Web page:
Winning The Lottery With Nicolas Cage #70
My name is Ed and in a few short weeks I will have seen every Nicolas Cage movie, until they release another one. And presumably by then I will have won the UK National Lottery, because after I watch each film I purchase a ticket using numbers based on that film. The shamanic acting force of Cage will make me a millionaire. Or it will make me lose the will to live. One of those.
Rage is a revenge thriller about Nicolas Cage taking revenge on someone because that is apparently what happens by default nowadays if you don’t cast himself in anything else. Basically: daughter of gangster-made-good turns up dead, gangster experiences the emotion of rage, goes bad again.
While the title might promise that at least there could be some classic Cage freak-outs, this is pound shop Sopranos stuff, shot with all the flair of an instructional video about operating a filing cabinet.
The majority of Rage’s runtime consists slightly tragic-looking old men growling at or occasionally beating the shit out of each other, occasionally interspersed with photocopied action sequences. Danny Glover, playing a police detective in a stunningly original piece of casting, spends the whole film looking aggravated that someone got him out of bed for this, and fair enough.
Maybe if it was prepared to wink at its own melodrama there might have been something in it. Cage does at least give the awful dialogue the ridiculous delivery it deserves. “Just how deep do you want this to go?”, one of his henchmen asks. Cage stares directly into his eyes as he gruffly replies: “How deep is hell?” But the only real levity on offer from this rubbish is in how seriously it takes itself.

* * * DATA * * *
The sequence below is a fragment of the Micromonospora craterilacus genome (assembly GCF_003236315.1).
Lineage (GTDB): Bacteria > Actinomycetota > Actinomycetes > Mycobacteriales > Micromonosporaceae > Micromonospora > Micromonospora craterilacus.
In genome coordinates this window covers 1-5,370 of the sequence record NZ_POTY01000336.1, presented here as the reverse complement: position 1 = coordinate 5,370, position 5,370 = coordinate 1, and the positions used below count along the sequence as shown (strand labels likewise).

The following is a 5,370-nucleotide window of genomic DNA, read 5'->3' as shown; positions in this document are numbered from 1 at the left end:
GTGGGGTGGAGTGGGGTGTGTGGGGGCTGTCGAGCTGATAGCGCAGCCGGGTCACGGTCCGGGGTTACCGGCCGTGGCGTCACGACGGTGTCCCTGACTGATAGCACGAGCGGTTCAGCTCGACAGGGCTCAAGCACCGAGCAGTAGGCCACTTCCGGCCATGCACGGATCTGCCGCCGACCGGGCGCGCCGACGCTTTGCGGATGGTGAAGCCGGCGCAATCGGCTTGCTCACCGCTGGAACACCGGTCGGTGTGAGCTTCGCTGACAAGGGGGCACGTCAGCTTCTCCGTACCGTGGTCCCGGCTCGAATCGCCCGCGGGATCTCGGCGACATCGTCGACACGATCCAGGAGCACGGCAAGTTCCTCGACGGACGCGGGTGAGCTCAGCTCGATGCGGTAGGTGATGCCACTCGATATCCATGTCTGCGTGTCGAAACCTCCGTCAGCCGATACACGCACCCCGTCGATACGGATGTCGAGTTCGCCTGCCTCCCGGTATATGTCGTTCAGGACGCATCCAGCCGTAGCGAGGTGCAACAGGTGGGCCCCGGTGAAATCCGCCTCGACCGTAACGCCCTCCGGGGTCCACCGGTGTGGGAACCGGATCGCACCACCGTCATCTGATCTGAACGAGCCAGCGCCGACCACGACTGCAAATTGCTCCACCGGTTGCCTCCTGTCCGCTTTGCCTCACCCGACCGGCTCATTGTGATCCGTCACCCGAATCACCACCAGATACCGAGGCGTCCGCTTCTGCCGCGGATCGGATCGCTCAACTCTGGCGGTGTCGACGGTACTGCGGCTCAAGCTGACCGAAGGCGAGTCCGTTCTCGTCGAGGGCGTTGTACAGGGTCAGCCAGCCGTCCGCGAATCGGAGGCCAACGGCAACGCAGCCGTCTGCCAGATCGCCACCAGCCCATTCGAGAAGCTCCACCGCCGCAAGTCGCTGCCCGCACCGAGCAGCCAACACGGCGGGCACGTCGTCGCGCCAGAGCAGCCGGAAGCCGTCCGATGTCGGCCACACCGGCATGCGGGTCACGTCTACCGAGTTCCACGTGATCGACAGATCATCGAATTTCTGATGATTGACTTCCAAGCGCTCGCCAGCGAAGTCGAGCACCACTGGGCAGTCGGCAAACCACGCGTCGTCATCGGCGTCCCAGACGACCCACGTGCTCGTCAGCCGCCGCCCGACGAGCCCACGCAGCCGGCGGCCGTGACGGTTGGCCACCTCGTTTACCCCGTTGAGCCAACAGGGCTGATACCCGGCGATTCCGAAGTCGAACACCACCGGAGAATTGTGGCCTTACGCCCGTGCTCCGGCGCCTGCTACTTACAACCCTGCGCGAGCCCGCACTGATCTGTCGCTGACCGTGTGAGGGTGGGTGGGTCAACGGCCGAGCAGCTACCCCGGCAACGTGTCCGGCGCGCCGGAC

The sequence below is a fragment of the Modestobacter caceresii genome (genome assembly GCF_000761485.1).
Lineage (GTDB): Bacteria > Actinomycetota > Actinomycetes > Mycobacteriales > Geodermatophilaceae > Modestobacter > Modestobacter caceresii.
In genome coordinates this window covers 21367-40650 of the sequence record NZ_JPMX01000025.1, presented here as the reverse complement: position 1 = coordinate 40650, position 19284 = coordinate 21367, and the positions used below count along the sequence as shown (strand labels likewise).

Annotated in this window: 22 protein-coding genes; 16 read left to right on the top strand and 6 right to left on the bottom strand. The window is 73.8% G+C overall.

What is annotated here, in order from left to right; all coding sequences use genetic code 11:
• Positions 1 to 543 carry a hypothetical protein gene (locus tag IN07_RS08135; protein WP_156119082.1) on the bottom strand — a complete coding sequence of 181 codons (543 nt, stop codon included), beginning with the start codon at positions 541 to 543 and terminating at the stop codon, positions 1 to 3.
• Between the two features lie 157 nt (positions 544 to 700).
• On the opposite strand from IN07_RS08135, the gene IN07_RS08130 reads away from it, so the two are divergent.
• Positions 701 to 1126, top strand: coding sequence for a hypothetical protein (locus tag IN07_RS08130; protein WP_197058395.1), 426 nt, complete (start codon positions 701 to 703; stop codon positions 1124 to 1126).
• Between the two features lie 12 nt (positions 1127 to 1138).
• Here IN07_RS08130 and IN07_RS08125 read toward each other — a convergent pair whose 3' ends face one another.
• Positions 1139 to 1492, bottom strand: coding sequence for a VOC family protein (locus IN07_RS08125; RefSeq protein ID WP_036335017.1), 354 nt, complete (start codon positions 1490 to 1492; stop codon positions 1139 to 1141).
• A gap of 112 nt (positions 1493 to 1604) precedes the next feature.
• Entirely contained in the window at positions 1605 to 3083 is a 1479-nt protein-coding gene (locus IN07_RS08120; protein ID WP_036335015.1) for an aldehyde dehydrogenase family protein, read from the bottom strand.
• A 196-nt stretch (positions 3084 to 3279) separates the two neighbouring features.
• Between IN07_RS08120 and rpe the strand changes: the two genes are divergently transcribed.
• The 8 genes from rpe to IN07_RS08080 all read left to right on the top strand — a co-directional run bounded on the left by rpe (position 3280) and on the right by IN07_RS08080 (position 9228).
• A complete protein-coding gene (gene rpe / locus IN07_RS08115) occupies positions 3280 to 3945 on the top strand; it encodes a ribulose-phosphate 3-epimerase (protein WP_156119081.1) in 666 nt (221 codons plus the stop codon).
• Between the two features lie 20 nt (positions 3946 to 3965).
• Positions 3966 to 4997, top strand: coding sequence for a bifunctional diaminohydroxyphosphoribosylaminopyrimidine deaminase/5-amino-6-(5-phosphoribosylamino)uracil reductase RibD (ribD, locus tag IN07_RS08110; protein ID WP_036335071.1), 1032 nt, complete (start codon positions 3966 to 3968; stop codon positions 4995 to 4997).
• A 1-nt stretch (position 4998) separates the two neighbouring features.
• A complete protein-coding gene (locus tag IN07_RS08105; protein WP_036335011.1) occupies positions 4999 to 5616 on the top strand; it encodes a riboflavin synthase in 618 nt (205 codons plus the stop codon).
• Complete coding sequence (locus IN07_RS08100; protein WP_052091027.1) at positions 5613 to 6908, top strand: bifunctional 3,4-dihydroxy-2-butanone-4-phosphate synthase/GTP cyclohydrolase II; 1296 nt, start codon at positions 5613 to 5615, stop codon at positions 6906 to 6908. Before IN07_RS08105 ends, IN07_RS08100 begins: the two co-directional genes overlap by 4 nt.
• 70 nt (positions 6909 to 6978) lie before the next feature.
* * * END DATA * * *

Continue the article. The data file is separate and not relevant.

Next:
The twist, for there is a twist, is risible: it comes so far out of the blue that it might as well have been “It was all a dream!” or “They were all holograms!”, although what actually happens is more of a sad fart of plot. We, the audience, are told that the last 90 minutes were more or less a complete waste of everyone’s time, and are somehow to supposed to be impressed by this.
Maybe this is really a sort of Happy Shopper Taken, an overly elaborate power fantasy for past-it dads who reckon they would definitely be up for smashing some heads in with the right justification. “Rage? Cracking film!” laughs your girlfriend’s dad, minutes after you meet him for the first time, refusing to break eye contact.
Any given aspect of Rage that’s even slightly enjoyable has been done better elsewhere, in superior films. Only it winning me the lottery can justify its existence, so fingers crossed.
3 — The bullet recovered from the daughter’s body is linked to 3 earlier murders done with the same gun.
5 — Chernov, the head of the rival gang, says he served 5 years of an 8-year prison sentence.
16 — The daughter misses her Sweet Sixteen party. Because she’s dead. Although at other points in the film they seem to say that she was 17. Possibly no-one ever bothered reading the script all the way through to check it made sense.
17 —Maguire, the Cage character, says he killed his first man at the age of 17, with a knife. Sounds like a lot of bother.
33 — The gun that does most of the shooting in this film Tokarev TT-33. At one point the film was going to be called “Tokarev” but they probably changed it because only the psychos who update the Internet Movie Firearms Database would have known what that was.
50 — Maguire drives a Mustang painted the same as the Mustang GT500 in earlier Cage effort Gone In Sixty Seconds. It says on IMDB.
1 number. Stupid Rage, the worst of all the emotions.
NEXT TIME ON NICOLAS CAGE:
Apparently Medium makes it quite hard to find previous instalments of this so I have made a sort of index thing, here.
Do not spend your money on lottery tickets because you think watching Nicolas Cage films will enable you to win the lottery. The only real winner in the lottery is the lottery, bad artists, and people who actually win the lottery.